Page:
Given these indications, and the fact that more than 2 million of Verizon’s current customers remain reliant on an aging copper network,
the Commission decided to examine whether changes to Verizon’s service quality oversight are necessary.  The Commission recognized that this
investigation would inherently include an examination as to the state of the copper system and whether Verizon’s investment in its network has
been sufficient to provide adequate levels of service to consumers on regulated services.  But, the Commission did not state any intention to
revisit rate-of-return regulation.  The Commission did recognize an expectation that the Company will continue to invest in its New York regulated operations 
as the Public Service Law unequivocally requires Verizon to provide adequate service.  The Commission also made it clear
that it would take the necessary action under the Public Service Law to address shortcomings if the market fails
to provide Verizon an appropriate incentive to meet its statutory obligations.  That said, the Commission has broad authority under the
Public Service Law to initiate further investigations if the circumstances so warrant.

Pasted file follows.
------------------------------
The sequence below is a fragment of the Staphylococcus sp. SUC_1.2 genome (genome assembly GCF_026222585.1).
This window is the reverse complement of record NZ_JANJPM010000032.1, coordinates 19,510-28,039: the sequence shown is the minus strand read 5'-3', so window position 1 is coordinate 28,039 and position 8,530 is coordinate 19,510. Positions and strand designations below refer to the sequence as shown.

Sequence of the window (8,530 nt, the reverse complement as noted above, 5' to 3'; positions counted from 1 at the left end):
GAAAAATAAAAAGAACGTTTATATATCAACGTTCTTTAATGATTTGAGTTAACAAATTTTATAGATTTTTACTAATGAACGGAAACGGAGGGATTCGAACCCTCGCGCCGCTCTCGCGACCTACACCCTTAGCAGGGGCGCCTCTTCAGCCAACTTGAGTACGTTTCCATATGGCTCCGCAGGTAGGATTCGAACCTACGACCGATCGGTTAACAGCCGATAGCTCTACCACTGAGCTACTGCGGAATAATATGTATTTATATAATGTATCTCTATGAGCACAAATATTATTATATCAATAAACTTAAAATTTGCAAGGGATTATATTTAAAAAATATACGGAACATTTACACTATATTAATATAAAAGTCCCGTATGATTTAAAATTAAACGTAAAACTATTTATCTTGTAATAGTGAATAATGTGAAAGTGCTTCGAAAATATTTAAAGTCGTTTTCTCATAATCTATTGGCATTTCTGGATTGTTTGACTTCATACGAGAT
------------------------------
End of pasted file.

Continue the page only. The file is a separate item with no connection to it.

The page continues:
The Commission focus has long been on ensuring compliance with minimum standards of service quality for customers lacking competitive
choice.  The Commission has previously investigated claims that Verizon has not been adequately investing in its copper network.  In that
context, the Commission has acknowledged that, in response to technological advances, the telecommunications landscape has changed
dramatically.  The Commission has also recognized that, in evaluating Verizon’s performance, it must consider the extent to which investment in the legacy 
copper network would be cost effective when that network is becoming competitively and technologically obsolete.

The terms of the JP will implement specific  improvements in Verizon’s system that will directly improve the
service quality deficiencies that led to the commencement of this proceeding.  In light of all this, we disagree with New
Network’s recommendation to reject the Joint Proposal.  The terms of the JP should result in service quality improvements